We need to process and go thru it. In the case of ecological grief, the scale of the crisis and of extinction can be overwhelming, and that can lead us to denial or avoidance. My work The Southern Residents has become as a place where we can come together and have a space to hurt about it.
And also, talk and learn and network, and figure out a way thru to a better outcome for these whales and for the wider ecological crisis. Hope for that better outcome comes from action, to disrupt the status quo and to imagine and create better systems and ways of living in this place.
RZ – You also say that, in your work as an artist, you wish to challenge the gesture of sustainability beyond its current cultural logic: a means to maintain resource levels for future extraction at worst, and as a buzzword at best. How can artists help to shift environmental thinking from the language of sustainability and efficiency towards engagement in reciprocal and regenerative care?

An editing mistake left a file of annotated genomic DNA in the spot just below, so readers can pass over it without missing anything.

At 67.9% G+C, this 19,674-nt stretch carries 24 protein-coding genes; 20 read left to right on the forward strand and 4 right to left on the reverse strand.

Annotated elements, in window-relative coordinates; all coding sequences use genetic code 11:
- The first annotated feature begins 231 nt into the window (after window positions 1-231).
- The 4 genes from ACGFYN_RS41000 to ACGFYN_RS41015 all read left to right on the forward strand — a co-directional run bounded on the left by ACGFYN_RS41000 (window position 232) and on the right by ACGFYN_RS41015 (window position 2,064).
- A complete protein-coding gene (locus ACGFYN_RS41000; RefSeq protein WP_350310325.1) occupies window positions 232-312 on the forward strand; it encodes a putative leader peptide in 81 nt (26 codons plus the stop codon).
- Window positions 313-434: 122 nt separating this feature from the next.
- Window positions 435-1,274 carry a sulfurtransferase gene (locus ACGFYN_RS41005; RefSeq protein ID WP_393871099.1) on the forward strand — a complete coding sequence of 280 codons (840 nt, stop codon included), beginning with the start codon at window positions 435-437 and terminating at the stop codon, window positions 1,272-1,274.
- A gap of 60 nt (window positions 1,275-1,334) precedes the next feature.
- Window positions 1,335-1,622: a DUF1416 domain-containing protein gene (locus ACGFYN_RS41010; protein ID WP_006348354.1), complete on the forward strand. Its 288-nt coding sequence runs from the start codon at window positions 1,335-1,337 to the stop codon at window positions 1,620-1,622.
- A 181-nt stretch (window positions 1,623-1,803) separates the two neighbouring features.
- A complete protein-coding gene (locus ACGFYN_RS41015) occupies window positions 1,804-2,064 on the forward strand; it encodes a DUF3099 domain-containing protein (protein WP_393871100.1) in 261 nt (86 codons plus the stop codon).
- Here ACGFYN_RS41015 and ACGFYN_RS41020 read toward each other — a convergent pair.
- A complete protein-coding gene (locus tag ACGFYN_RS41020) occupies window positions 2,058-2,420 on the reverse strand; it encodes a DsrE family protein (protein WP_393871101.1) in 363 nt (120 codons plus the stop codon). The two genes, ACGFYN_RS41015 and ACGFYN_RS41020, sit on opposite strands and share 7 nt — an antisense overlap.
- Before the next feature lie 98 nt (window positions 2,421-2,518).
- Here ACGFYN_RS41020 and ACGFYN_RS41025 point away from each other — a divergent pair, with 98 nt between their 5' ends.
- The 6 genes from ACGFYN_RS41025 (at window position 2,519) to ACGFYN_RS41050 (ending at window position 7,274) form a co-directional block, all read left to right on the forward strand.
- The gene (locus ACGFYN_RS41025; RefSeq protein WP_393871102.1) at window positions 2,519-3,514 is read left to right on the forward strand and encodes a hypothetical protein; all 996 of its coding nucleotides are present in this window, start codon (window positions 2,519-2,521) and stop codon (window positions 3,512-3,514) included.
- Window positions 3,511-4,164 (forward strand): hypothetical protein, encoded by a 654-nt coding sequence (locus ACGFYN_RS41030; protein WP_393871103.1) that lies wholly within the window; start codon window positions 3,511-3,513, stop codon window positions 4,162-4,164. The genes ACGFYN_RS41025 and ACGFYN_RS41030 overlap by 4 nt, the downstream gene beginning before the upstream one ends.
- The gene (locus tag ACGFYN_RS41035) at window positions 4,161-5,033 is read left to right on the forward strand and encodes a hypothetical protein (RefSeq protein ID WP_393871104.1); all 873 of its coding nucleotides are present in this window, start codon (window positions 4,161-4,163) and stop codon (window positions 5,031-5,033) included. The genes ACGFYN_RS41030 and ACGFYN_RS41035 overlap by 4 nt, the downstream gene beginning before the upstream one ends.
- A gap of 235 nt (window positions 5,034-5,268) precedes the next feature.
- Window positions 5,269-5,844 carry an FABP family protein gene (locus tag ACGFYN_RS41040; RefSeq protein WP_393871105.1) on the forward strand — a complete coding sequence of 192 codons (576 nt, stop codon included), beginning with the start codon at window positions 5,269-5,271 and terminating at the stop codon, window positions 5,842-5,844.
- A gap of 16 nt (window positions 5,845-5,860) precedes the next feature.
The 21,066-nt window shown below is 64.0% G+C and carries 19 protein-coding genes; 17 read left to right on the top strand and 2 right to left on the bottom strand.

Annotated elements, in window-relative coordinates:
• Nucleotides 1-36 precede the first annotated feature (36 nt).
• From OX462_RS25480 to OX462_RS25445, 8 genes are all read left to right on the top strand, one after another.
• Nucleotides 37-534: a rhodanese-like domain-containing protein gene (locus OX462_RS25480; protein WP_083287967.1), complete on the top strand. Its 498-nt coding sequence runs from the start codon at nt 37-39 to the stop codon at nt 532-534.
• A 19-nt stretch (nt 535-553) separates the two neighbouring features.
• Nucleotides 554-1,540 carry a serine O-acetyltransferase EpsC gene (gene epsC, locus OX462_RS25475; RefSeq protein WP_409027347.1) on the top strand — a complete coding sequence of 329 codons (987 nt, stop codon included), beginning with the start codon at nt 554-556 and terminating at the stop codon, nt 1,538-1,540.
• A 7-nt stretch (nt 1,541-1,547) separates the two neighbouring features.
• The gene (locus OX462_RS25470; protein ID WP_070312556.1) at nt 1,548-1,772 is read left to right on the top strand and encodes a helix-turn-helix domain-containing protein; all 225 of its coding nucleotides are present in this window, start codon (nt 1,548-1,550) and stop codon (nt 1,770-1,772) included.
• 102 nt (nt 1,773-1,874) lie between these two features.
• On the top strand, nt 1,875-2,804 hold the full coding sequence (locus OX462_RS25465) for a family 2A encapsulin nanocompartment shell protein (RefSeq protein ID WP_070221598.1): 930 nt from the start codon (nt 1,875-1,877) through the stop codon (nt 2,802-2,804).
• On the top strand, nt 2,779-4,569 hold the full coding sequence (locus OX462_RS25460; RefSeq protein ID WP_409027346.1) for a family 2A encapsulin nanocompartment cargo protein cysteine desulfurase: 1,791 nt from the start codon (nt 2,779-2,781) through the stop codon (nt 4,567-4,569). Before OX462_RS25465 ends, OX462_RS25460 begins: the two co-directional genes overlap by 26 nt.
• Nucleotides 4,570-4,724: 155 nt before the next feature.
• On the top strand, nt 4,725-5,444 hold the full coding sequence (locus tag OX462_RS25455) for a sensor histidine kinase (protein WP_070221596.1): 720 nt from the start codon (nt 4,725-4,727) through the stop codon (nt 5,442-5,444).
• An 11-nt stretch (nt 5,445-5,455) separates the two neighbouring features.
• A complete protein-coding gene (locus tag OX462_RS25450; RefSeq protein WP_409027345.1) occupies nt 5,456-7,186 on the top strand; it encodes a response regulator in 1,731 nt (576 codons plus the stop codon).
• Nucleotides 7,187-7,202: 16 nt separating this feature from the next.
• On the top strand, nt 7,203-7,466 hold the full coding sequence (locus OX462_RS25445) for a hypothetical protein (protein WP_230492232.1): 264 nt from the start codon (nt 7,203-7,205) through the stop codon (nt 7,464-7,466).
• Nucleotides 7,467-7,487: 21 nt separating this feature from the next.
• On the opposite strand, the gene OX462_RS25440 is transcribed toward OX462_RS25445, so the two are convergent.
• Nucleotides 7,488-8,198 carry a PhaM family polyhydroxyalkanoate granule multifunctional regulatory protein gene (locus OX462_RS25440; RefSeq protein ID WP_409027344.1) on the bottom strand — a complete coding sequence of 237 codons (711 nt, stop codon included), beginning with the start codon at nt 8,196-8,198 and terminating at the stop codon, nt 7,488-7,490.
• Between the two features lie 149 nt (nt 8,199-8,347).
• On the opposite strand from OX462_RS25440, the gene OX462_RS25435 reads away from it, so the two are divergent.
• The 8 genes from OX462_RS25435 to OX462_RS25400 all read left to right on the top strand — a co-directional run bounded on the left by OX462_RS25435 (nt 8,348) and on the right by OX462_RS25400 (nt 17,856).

CW – Artists can help our culture make that shift in a number of ways. Artists are deliberately creating culture, and that is powerful, and we need to keep that in mind.
First of all, we can incorporate ecological thinking in our studio practices: keep an eye on what goes down the drain. More broadly, we can embody and create projects that encourage openness of thought and creative imagination.
Creating a space and opportunity for people to feel seen or to creatively express themselves about a topic opens up a place to share what they know and learn from each other, and this builds the capacity that will bring about the societal-level shift towards reciprocal and regenerative care.
That is what I’m hoping to engage in my next project, Herring School, where people will have an opportunity to make clay herring that will be part of a large hanging installation of schooling herring, and at the same time share and learn about the ways we can regenerate herring populations throughout the Salish Sea.